Letters, Tuesday, May 14, 2013

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Children to miss out on play area

ON visiting my mother in Castletown, I was pleased to hear the news that the old workmen’s club overlooking us, which has lain derelict for some time, is to be replaced by a new block containing 12 two-bedroom apartments.

 This is good news for the regeneration of the area, and is a good planning decision. I also understand that as part of the planning permission conditions, the developers have to contribute to the area, in the form of a children’s play area.

 Again, a worthy policy, and welcomed by my friends in Castletown, whose small children would love a place to play at this end of the village.

 Some hope! On checking out the planning permission, we found that £8,412 has been generously given by the developers for this purpose – and where has the council chosen to spend this largesse? The Downhill Outdoor Sports Complex.

 So if the mums of Castletown wish to use this facility, they only have to push their pushchairs over two miles, mostly up a very steep, long hill, to the already very nice Downhill site.

 With all the new housing that’s being developed, it’s a pity the council is giving away Castletown’s money to other areas instead of investing in its children.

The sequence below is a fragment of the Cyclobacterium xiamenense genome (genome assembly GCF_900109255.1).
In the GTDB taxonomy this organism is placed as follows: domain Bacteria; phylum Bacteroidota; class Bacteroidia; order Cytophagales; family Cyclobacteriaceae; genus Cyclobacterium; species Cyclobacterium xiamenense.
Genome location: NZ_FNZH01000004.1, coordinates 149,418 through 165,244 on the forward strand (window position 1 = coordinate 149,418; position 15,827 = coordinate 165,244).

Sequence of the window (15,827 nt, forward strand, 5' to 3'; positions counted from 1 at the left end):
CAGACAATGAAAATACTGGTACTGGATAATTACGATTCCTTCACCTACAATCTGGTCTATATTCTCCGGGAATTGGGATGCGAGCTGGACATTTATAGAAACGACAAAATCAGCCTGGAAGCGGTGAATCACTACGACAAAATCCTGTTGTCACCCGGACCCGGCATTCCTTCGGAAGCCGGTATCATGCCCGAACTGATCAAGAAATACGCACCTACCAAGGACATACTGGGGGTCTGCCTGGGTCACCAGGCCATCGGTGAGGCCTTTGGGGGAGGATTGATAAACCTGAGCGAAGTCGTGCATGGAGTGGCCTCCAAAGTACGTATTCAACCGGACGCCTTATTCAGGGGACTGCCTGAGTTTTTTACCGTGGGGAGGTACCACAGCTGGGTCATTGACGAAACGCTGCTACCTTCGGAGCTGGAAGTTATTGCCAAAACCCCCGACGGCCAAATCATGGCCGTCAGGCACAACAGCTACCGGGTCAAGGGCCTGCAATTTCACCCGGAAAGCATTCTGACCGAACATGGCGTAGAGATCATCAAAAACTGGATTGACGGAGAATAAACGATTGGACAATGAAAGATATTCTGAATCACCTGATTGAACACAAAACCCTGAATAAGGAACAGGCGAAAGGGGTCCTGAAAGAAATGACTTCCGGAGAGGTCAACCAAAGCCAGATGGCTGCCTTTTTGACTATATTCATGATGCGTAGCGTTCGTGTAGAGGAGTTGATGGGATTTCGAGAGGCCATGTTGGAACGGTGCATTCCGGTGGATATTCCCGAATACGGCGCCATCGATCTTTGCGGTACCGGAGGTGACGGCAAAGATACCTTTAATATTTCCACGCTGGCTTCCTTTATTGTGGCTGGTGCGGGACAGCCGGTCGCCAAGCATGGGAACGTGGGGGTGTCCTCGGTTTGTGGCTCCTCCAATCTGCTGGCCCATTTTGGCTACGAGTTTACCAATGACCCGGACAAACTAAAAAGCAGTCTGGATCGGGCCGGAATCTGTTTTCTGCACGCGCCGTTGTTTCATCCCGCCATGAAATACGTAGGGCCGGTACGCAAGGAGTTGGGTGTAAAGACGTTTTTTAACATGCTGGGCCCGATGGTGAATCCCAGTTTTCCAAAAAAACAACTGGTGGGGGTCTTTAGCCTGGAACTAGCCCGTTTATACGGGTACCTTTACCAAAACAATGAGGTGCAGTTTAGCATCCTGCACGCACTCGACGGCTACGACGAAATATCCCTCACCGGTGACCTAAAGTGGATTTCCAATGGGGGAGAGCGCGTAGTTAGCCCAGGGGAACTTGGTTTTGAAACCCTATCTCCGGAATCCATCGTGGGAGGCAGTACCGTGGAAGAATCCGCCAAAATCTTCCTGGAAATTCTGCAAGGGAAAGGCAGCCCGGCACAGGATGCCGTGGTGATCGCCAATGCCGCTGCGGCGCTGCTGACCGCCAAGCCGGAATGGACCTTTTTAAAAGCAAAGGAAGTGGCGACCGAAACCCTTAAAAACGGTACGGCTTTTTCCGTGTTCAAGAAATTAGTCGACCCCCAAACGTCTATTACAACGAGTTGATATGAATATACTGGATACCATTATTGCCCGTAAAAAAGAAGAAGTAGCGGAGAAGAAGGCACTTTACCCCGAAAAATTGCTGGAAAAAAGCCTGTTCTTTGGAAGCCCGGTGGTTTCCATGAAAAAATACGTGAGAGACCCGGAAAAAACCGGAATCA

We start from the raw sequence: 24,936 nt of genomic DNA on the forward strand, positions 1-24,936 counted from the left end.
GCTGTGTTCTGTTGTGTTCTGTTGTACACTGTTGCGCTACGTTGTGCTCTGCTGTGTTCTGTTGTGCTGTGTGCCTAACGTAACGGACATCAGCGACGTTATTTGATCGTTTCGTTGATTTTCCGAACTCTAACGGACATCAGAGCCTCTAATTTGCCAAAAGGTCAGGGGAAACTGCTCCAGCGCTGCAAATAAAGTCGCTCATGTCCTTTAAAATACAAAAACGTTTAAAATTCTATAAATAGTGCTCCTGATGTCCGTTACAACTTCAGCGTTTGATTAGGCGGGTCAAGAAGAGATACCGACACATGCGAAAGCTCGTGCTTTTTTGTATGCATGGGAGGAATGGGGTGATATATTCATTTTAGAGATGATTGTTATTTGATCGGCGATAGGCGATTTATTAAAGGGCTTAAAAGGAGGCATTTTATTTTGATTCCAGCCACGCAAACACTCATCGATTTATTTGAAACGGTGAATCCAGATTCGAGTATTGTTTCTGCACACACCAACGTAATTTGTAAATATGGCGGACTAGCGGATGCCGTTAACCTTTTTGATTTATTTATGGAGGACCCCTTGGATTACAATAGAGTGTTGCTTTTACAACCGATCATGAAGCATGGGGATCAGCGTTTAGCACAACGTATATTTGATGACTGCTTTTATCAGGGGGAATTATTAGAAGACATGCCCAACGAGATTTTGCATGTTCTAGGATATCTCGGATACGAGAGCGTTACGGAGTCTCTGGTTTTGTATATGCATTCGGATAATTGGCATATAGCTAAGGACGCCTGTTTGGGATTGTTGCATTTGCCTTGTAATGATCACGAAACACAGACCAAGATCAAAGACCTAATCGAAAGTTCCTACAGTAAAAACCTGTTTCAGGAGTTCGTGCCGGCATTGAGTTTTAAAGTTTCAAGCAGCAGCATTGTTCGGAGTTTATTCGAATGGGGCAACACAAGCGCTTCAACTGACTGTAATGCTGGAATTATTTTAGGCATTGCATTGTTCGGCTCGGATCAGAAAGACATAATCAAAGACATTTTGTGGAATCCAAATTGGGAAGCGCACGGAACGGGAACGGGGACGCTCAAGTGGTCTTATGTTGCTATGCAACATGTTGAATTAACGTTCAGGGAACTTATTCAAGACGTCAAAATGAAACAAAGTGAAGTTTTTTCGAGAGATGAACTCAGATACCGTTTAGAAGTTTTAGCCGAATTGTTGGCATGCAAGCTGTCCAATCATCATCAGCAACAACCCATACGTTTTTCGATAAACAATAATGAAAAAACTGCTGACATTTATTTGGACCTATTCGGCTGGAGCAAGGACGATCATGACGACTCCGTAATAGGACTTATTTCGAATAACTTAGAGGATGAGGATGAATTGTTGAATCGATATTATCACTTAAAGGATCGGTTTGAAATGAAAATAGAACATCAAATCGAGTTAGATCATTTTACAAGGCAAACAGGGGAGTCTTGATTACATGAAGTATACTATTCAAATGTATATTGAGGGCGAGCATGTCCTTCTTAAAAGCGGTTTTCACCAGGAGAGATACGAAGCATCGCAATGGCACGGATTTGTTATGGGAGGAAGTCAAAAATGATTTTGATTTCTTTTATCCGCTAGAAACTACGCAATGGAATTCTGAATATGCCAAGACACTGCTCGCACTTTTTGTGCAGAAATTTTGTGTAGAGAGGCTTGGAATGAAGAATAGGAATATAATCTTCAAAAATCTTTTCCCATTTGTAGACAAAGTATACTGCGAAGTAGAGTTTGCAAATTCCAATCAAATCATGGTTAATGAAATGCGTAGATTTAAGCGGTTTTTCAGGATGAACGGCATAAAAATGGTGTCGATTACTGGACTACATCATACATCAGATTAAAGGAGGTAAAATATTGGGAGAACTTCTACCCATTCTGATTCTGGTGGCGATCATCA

M Crosby

East Herrington

Referendum bribe

WE do not want a referendum on In/Out of the EU after the next election. That would be called locking the stable doors after the horses have gone.

 We need one now, or before January 2014, so the damage to our country of two more countries having the right to come to the UK at will cannot take place.

 The Tory bribery of vote for them in 2015 as the only way to get a referendum – is no more than you expect of politicians.

 Well, the power of the population is stronger than that of the MPs – so what are we going to do?

Majorie Matthews,

Sunderland

Miners’ memorial

I WAS watching the BBC (May 7) item about the Bevin boys.

They were standing around a big monument honouring the boys who worked down the pits during the Second World War. The Bevin boys said they were pleased that they had finally been thanked.

 A few years ago I wrote to 10 Downing Street about the miners who worked for years. My late father-in-law worked for 51 years. Both my husband and father-in-law started at Ryhope Colliery when they were 14 years old. The Bevin boys got badges a few years ago. I was told there was no records kept about all the real miners who were all finished when the pits closed in England, Scotland and Wales.

 It seems funny how they kept all the Bevin Boys’ files.

 We have a small stone in memory of the hundreds of miners killed in Ryhope beside the old library that has been vandalised.

 I think it is insulting. It was a small stone. A bigger memorial should be built and put beside the horse statue at the top of Tunstall Bank, beside the Venerable Bede school. Other mining villages have them in the middle of their village.

G Cassidy,

Ryhope